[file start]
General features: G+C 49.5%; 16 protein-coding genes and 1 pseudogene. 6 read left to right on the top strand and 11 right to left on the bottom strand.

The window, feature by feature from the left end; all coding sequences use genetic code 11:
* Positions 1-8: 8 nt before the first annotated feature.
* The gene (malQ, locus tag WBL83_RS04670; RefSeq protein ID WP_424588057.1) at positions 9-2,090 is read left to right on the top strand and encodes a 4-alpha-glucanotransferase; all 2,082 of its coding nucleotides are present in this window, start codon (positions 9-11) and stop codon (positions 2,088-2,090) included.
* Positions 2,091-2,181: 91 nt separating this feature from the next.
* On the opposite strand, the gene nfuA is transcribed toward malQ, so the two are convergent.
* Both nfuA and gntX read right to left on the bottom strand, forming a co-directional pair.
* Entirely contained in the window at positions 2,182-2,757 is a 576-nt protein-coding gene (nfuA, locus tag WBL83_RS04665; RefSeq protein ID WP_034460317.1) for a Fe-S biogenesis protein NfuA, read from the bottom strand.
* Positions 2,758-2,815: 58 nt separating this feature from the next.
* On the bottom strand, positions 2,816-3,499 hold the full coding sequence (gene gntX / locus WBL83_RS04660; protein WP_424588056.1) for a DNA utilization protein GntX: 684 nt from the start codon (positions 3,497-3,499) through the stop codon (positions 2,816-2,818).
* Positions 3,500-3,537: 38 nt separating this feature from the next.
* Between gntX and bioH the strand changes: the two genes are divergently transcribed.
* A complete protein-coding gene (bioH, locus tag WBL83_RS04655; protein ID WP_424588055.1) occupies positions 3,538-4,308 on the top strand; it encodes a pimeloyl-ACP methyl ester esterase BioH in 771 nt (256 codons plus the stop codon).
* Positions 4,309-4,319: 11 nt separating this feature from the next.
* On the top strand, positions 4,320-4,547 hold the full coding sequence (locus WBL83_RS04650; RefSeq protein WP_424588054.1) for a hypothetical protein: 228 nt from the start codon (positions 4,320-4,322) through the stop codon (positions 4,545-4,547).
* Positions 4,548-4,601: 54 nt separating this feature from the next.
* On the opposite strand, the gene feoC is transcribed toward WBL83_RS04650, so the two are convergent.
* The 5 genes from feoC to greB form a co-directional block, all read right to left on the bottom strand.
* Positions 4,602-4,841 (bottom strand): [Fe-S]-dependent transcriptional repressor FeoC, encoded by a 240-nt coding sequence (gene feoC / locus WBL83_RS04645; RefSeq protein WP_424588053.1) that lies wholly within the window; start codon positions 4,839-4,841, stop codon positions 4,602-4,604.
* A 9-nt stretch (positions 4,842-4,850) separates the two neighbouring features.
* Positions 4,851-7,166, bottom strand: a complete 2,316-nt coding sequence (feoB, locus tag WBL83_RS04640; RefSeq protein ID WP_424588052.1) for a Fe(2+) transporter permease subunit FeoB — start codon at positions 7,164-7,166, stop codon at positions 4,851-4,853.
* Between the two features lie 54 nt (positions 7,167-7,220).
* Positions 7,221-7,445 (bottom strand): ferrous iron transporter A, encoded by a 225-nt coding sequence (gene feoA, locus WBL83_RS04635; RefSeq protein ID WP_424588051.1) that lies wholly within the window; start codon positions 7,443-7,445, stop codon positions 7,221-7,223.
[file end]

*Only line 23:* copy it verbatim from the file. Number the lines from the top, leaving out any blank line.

* Positions 7,221-7,445 (bottom strand): ferrous iron transporter A, encoded by a 225-nt coding sequence (gene feoA, locus WBL83_RS04635; RefSeq protein ID WP_424588051.1) that lies wholly within the window; start codon positions 7,443-7,445, stop codon positions 7,221-7,223.